Razorbacks – this little American grill joint is tucked away to the right of the walking/ moto only bridge on the other side of the river. Along with amazing grilled meat and fish, salads, pasta, sandwiches and a selection of sides and sauces are also served. We visited here on a recommendation from Siem Reap friends. It was virtually empty whilst we were there and the service quick. I had a Smoked Catfish Burger, which although it may sound a little suspicious was fantastic, a little like jerky, at $4.50 USD (£3.18). Dad had Chicken on the Bone and Andy had a Pulled Pork Burger, they were both also $4 USD (£2.82). We also shared sides of Potato Salad and Coleslaw which were $1.50 USD (£1.06) each. This hidden gem is great value for money.
Rusty Keyhole – again on the riverside road is probably the oldest restaurant in Kampot and is famous for its humungous ribs. We’d been recommended this place by numerous people over the years but had never tried it. This time we made sure to see if their ribs lived up to their reputation, which they did. Instead of a rack of ribs with a thin layer of meat, this appeared to be the entire side of a pig! Andy and I opted for the half rack each smothered in their secret recipe sauce. They cost $6USD (£4.23) each and were massive, I’m glad we didn’t have a whole rack each as tempted because we’d never have finished them. There are other non-rib options such as Chicken Pesto Pasta which Dad had for $5 USD (£3.53).
bARACA – near the centre of Kampot is a Belgium run Tapas bar which we visited with a group of friends in 2017. Serving delicious, inventive tapas at reasonable prices, the fun, yet quiet atmosphere makes this is a great place to spend an evening. I can’t remember what we had but it was good and we thoroughly enjoyed the food and evening we spent there.
There are several other places in Kampot that we’d have liked to try. These include Ellies Cafe, known for its breakfasts, cakes and vegetarian food and Divino, serving up Italian food. For more restaurant ideas have a look at The Travellinghams post on What to Eat in Kampot.
As with most places in Cambodia you can get a drink in nearly all restaurants and guesthouses in Kampot. The only place we visited in Kampot that was solely a drinking establishment was Nelly’s Bar. It’s set on a corner with a river view and is a great spot for some pre or post-dinner drinks. The staff are friendly, it opens late, and they serve good drinks – be sure to try the local Kampot Cider.
Although Nelly’s is the only bar that we visited, the nightlife in Kampot has picked up over the last few years. There are now more options for drinking and even dancing – especially on the weekends. You can read more about these in Move To Cambodia’s post Dancing in Kampot.
There is a strip of restaurants along the waterfront next to the Crab Market in Kep but they are much of a muchness. Andy and I have only ever eaten in one restaurant – Kimly, which has a great reputation. I also took Dad there for lunch on our tuk tuk tour:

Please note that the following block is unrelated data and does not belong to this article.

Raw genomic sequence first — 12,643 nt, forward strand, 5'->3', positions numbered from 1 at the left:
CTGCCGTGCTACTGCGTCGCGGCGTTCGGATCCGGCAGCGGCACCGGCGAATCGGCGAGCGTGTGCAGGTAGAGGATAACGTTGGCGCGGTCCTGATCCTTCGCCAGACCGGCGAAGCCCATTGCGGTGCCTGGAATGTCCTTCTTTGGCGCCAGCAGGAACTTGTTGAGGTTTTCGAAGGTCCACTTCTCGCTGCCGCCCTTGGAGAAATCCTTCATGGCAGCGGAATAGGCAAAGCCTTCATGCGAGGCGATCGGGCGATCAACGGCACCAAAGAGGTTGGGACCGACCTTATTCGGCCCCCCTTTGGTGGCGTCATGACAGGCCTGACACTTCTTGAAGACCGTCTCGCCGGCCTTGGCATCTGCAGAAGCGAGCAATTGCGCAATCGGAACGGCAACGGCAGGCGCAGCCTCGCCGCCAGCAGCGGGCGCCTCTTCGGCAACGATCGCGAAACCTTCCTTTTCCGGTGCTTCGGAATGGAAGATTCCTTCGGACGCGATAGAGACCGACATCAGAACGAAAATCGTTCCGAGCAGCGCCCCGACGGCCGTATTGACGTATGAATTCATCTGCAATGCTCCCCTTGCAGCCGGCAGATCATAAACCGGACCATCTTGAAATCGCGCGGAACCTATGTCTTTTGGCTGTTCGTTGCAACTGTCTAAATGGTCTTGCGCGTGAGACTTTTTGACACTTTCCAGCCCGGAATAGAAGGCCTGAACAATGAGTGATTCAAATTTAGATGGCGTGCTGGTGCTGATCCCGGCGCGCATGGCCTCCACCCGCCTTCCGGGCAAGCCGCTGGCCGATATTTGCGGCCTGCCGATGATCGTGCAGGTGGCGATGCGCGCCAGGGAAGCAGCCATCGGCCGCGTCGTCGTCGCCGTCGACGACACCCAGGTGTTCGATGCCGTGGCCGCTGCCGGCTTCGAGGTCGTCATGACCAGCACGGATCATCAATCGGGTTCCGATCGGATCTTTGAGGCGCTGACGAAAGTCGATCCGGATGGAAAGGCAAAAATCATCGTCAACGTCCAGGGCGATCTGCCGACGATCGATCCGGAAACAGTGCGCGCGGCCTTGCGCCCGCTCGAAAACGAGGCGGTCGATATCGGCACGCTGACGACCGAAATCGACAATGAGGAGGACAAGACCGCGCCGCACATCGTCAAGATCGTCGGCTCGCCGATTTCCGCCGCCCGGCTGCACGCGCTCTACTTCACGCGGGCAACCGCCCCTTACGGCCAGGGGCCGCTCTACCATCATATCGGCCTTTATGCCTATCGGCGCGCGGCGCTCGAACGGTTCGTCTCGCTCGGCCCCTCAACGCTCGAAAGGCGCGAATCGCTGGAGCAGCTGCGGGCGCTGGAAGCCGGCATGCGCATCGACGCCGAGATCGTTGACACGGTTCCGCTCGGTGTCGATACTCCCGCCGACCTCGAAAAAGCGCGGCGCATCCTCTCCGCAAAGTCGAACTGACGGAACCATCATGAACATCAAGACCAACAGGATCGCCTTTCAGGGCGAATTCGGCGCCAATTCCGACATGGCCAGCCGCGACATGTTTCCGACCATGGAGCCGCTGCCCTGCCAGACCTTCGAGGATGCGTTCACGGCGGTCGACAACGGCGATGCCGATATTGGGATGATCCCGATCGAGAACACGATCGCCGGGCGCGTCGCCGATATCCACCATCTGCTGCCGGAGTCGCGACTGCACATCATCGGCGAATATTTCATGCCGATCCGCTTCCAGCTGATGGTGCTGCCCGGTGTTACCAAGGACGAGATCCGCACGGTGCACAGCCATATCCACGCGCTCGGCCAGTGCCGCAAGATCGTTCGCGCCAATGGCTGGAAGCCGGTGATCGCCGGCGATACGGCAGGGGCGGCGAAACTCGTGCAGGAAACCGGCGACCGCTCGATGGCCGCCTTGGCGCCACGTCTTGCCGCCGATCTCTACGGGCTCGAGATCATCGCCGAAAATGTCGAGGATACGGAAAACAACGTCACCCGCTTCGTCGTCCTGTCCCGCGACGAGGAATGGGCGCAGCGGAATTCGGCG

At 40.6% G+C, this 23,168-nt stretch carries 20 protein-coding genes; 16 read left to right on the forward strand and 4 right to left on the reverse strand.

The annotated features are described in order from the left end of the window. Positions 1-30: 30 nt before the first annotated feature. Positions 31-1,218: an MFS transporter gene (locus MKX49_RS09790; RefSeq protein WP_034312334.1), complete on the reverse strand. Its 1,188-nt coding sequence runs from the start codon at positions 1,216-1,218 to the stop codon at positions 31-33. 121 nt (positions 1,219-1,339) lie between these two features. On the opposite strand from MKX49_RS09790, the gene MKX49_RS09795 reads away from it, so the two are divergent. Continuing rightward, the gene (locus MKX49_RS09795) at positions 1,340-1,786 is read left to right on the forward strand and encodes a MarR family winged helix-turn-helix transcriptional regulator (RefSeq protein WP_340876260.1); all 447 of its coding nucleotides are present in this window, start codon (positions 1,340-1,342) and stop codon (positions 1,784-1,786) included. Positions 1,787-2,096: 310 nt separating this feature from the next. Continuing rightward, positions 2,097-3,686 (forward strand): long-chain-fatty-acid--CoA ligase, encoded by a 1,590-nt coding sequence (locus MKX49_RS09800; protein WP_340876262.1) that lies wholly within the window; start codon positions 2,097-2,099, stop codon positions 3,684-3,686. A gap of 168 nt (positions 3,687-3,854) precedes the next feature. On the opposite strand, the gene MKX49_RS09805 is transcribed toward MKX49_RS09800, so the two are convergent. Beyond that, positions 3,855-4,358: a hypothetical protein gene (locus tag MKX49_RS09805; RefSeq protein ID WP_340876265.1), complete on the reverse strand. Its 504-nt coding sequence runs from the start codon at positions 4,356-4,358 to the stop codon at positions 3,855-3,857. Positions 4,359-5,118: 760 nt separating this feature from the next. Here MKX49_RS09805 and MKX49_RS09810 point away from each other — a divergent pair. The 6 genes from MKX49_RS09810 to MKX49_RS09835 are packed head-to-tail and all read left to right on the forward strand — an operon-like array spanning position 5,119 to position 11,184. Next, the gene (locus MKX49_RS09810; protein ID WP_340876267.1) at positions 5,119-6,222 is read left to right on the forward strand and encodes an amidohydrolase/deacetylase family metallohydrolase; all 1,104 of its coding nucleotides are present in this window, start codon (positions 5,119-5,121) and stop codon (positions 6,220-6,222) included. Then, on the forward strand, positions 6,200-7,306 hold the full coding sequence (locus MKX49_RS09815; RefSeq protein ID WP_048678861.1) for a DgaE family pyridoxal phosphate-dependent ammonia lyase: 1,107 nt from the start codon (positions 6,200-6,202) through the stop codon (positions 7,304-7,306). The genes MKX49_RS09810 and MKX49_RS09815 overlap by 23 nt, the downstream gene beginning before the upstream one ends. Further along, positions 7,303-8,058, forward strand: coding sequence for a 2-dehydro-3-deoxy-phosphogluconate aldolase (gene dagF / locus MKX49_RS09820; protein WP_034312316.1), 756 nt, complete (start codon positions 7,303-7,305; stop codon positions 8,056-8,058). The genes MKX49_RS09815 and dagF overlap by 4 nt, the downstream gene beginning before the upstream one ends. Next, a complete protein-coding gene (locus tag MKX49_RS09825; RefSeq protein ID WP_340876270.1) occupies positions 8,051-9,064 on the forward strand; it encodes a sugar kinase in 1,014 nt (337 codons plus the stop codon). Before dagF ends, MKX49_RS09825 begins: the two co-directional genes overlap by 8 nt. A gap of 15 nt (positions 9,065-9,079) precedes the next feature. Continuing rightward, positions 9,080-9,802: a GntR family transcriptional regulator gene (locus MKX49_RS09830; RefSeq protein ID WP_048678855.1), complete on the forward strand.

Kimly – about a third of the way along the waterfront from the Crab Market has an extensive list of fresh seafood. Prices are slightly on the high side but it’s justified by the portion size and quality. I took Dad there to sample the famous Kampot Pepper Crab. I’m happy to report that it’s still as delicious as it was on mine and Andy’s previous visits. We each had a ‘normal size’ Kampot Pepper Crab (it was actually still pretty big) which was $8.25 USD (£5.82). As always it was sooo tasty but very, very messy! Be prepared to be up to your elbows in pepper sauce by the time you’ve finished! Remember to wash your hands before diving in or use some hand sanitiser. This is real ‘finger food’ and you don’t a case of travellers’ tummy ruining your trip.
There were several other places in Kep that could be worth a look for food which Travel Fish have posted about in Places to Eat and Meet in Kep.
Where to Stay in Kampot and Kep
We were hosted for three nights in Kampot at Kampot Riverside Hotel. I’ve reviewed this below. Read more in our full Product Review Disclosure.
Kampot Riverside Hotel
Kampot Riverside Hotel has an ideal location on the Kampot riverside road with a great view of the river and Bokor Mountain behind it. With prices ranging from $30 USD (£21.17) a night for a standard room to $45 USD (£31.76) for a Deluxe Queen or King Room, I would class this a middle range hotel (for Cambodia).
Our clean bedroom was spacious and bright with a comfortable double bed. It had an en-suite shower room with sink and toilet, a hairdryer, and complimentary toiletries. The room was set out with a wardrobe, desk and chair, armchair, and bedside table. There was also a small table with tea and coffee making facilities.
At the end of our corridor, there was a shared balcony with a couple of chairs offering excellent views. We were happy to find the wifi was good and reached all areas of the hotel which was handy as that’s not always the case in Cambodia.
Andy also has a vlog Kampot Riverside Hotel which shows you around the hotel and gives a bit more detail.
Other Accommodation in Kampot